Challenges Before Indian Economy - Eastern Mirror
Wednesday, March 22, 2023

Challenges Before Indian Economy

By The Editorial Team Updated: Jan 30, 2023 11:02 pm

Union Finance Minister Nirmala Sitharaman is faced with the challenge of maintaining the critical balance between fast track growth and fiscal consolidation, before presenting the Union budget for the year 2023-24. At the same time, Sitharaman will also have to keep electoral considerations in mind as this is going to be the last full-year budget of the present government, before facing the electorate for another term in May, 2024. A difficult task indeed considering the prevailing global economic environment, which has been going through an unprecedented crisis for quite some time now. The International Monetary Forum (IMF) has warned that one-third of the world including half of Europe may witness recession by the middle of the year. It has also claimed that the world economy will grow only by 2.7 per cent in 2023 fiscal, which was six per cent in 2021. Clearly, the COVID-19 pandemic, ongoing Russia-Ukraine war and constant threat of China going into the grip of another pandemic are affecting the health of the global economy is taking its toll. On its part, as the fifth largest economy of the world India cannot escape unhurt from such developments. So taking the Indian economy forward whilst shielding it from the prevailing worldwide economic gloom will definitely be a difficult task.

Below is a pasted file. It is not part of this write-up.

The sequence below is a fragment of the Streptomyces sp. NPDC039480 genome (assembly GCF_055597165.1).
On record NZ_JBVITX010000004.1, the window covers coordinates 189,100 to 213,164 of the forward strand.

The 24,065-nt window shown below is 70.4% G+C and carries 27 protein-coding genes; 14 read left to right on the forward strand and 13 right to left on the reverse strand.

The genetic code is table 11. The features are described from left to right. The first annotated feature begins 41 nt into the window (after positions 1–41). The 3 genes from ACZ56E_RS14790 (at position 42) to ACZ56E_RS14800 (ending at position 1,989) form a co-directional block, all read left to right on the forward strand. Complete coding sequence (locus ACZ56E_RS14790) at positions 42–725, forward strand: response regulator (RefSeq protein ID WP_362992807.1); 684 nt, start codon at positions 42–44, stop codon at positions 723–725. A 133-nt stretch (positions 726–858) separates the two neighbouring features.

There is no denying that the Indian economy has made a remarkable turnaround after contracting by nearly 25 per cent during the initial stages of the pandemic. From such a hopeless situation, the Indian economy is now expected to register seven per cent growth in the current fiscal. This is no mean achievement considering the fact that like all other nations of the world, India too had to face challenges strong enough to derail the country’s economy. Various reasons like good policies, effective management of the economy among others can be attributed as the reasons behind India’s success story. But the major contribution was made by the decision to loosen purse strings for various infrastructure projects, which in turn provided enough money for the people to fend for themselves. In other words, enhancement of public expenditure has largely helped India to become the fastest growing economy of the world, even amidst the crises. It is hoped that the thrust on creating infrastructural facilities will continue in this year’s budget too.

But such a step can be counter-productive as it increases the fiscal deficit. India is committed to bringing down the fiscal deficit to 4.5 per cent of GDP by 2025. So, at a certain point public spending would have to be curtailed to achieve the target, although such a step is not conducive in the present situation. In order to overcome the difficulty, the best way is to withdraw the sops offered to private industries to counteract the jolt delivered by the outbreak of the pandemic, as these steps have failed to attract sufficient investments to strengthen the economy. Bringing back the corporate tax rate to the pre-pandemic level will not only allow the government to continue with its welfare measures, but also will help to keep the fiscal deficit in check.

By The Editorial Team Updated: Jan 30, 2023 11:02:54 pm